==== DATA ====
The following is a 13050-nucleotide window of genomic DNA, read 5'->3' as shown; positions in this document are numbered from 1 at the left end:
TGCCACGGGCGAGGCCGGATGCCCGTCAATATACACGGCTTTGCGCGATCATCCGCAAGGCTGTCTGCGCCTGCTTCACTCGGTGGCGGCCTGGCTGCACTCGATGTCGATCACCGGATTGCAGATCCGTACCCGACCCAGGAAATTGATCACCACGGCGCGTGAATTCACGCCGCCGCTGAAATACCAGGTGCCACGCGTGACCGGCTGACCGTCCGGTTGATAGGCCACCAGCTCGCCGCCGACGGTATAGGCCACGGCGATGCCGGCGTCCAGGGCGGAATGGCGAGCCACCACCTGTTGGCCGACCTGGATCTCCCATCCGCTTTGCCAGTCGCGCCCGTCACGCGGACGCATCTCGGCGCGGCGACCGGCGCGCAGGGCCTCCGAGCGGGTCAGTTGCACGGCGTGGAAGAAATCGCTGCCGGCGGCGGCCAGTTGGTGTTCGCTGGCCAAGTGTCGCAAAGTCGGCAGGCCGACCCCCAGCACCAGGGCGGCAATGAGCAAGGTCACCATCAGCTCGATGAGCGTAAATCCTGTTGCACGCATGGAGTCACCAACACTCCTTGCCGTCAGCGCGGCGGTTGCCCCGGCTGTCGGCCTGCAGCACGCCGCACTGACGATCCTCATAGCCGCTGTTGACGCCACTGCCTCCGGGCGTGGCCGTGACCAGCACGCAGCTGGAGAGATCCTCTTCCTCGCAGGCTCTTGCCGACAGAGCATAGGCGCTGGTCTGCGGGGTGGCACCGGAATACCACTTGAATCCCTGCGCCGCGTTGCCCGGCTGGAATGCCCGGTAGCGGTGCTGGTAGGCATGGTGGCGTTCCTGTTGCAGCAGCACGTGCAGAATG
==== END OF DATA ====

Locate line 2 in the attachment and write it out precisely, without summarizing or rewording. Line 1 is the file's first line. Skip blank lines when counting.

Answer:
TGCCACGGGCGAGGCCGGATGCCCGTCAATATACACGGCTTTGCGCGATCATCCGCAAGGCTGTCTGCGCCTGCTTCACTCGGTGGCGGCCTGGCTGCACTCGATGTCGATCACCGGATTGCAGATCCGTACCCGACCCAGGAAATTGATCACCACGGCGCGTGAATTCACGCCGCCGCTGAAATACCAGGTGCCACGCGTGACCGGCTGACCGTCCGGTTGATAGGCCACCAGCTCGCCGCCGACGGTATAGGCCACGGCGATGCCGGCGTCCAGGGCGGAATGGCGAGCCACCACCTGTTGGCCGACCTGGATCTCCCATCCGCTTTGCCAGTCGCGCCCGTCACGCGGACGCATCTCGGCGCGGCGACCGGCGCGCAGGGCCTCCGAGCGGGTCAGTTGCACGGCGTGGAAGAAATCGCTGCCGGCGGCGGCCAGTTGGTGTTCGCTGGCCAAGTGTCGCAAAGTCGGCAGGCCGACCCCCAGCACCAGGGCGGCAATGAGCAAGGTCACCATCAGCTCGATGAGCGTAAATCCTGTTGCACGCATGGAGTCACCAACACTCCTTGCCGTCAGCGCGGCGGTTGCCCCGGCTGTCGGCCTGCAGCACGCCGCACTGACGATCCTCATAGCCGCTGTTGACGCCACTGCCTCCGGGCGTGGCCGTGACCAGCACGCAGCTGGAGAGATCCTCTTCCTCGCAGGCTCTTGCCGACAGAGCATAGGCGCTGGTCTGCGGGGTGGCACCGGAATACCACTTGAATCCCTGCGCCGCGTTGCCCGGCTGGAATGCCCGGTAGCGGTGCTGGTAGGCATGGTGGCGTTCCTGTTGCAGCAGCACGTGCAGAATG